my servos for this project are the Futaba
S9001 Coreless Aircraft Servo which I'll run on 6v from my
1/4-scale J3 Cub kit provides all the linkage hardware, pre-mounted
ailerons, and, pre-drilled holes for the control horns. I needed
a 30" extension cable for each aileron servo.
finish up my aileron servo installation, I connected both wing
halves together with a Hobbico (HCAM2500) Y-Harness and checked
the alignment with a receiver and Rx. battery pack.
the cowl mounted easily, the fit with the AXI 5320 motor was rather
tight so it was critical to tape the cowl in position first, while
checking the motor rotation for rubbing, before drilling holes
for the screws.
manifolds and valve covers were painted black and silver and then
glued to the cowl with PLASTI-ZAP.
found that a spacer was needed in between the prop and the adapter
backplate. My friend, Paul Weigand who is a retired machinist
from Kodak, made one from my drawing as I had no 12mm drill bit.
The APC 20x11 e-prop will have better clearance and the metric
nut will tighten properly without hitting the untapped section
of the prop shaft.
first testing my motor direction without a prop attached, I installed
the APC 20x11 e-prop using the spacer made by my friend, Paul
Weigand. Although I couldn't find any 12mm hubs, I thought it
would look nice if I drilled out a Higley Safety Hub to fit on
the end of the prop shaft.
gear mains mounted easy with the first step being the wing strut
braces. The wheels are held by collars on either side and then
a cap covers the outside collar. It is held by three tiny screws
into the wheel hub.
ended up with two spare metal braces in the gear mains bag that
wasn't sure what do to with. It turned out that they are used
as strut supports later on in the assembly.
The gear skirts were pre-cut and covered. All the hardware needed
to mount them comes with the kit.
tail section was simple to assemble as the control surfaces
are pre-hinged and the covering is already cut away on the areas
to be glued. I used Pacer 5-minute Z-poxy to glue the horizontal
stabilizer in place and then found it easier to use thick white
glue for the vertical stabilizer. The incidences were checked
and I needed no shims for correction.
scale decals were applied to the assembled tail.
stock tailwheel assembled easily and all the parts were in a
separate bag with the instruction step printed on the bag. I
needed to shorten the supplied springs by cutting off about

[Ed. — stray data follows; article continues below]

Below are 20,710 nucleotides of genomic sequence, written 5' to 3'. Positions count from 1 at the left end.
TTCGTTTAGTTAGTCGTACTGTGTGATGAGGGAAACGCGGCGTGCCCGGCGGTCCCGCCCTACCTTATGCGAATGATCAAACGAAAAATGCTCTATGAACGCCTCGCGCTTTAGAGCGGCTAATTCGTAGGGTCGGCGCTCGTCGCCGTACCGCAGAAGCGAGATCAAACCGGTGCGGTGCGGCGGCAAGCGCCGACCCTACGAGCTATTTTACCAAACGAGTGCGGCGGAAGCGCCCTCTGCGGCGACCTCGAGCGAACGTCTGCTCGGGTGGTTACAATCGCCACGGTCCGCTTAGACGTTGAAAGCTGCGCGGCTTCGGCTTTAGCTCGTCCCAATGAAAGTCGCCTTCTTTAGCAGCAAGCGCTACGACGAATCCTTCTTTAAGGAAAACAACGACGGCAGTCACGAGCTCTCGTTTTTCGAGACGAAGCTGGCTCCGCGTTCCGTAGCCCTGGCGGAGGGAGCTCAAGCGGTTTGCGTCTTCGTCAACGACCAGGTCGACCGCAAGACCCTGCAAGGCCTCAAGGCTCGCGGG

1/3 of the length. If the stock foam wheel is not robust enough
for the weight, I usually replace it with a Dubro rubber tailwheel
as I am not a fan of foam wheels on models this large.
tail brace kit comes in its own bag with the instruction number
on it from the manual. The tail already has pre-installed metal
sleeves so you only need to cut away the openings. The plastic-coated
steel wire supports all four quadrants.
linkage was very easy to install. All the parts for the rudder
and elevator linkages came in their own bags. The wooden dowels
and metal rods were pre-cut and pre-bent for easy assembly.
The pre-drilled holes in the control rudder and elevator halves
were marked with pinholes through the covering. This provided
perfect alignment for the control horns.
only change from stock parts was to replace the supplied quick
links with Dubro E-Z links. The E-Z links cannot slip as the
metal rod is bent 90 degrees through the servo arm and securely
held in place. There is no need to have both ends of the linkages
ran the antenna wire from my Futaba R127DF 7-channel receiver
into a plastic tube (not supplied) and taped it into the rear
of the fuselage inside.
power the AXI 5320 motor, I am using two BalancePro HD packs in
series. The 6s and 4s packs are combined to create a 10s pack
with a 3200mAh capacity. The diagram/photo shows the hook-up for
a single 6s BalancePro HD pack using the Discharge Protection
Module (DPM) and the optional LED/Spkr module. The DPM also connects
in-line with the receiver throttle channel to ESC signal. This
allows the DPM to monitor the throttle setting and pulse it if
any one of the cells in the pack goes below the danger threadhold
that can damage the pack. Optionally, the DPMs can be used as
an alarm-only feature by monitoring the receiver throttle channel
using a "Y" adapter but not connecting the output to
the ESC. In this alarm-only mode, the optional LED/Spkr modules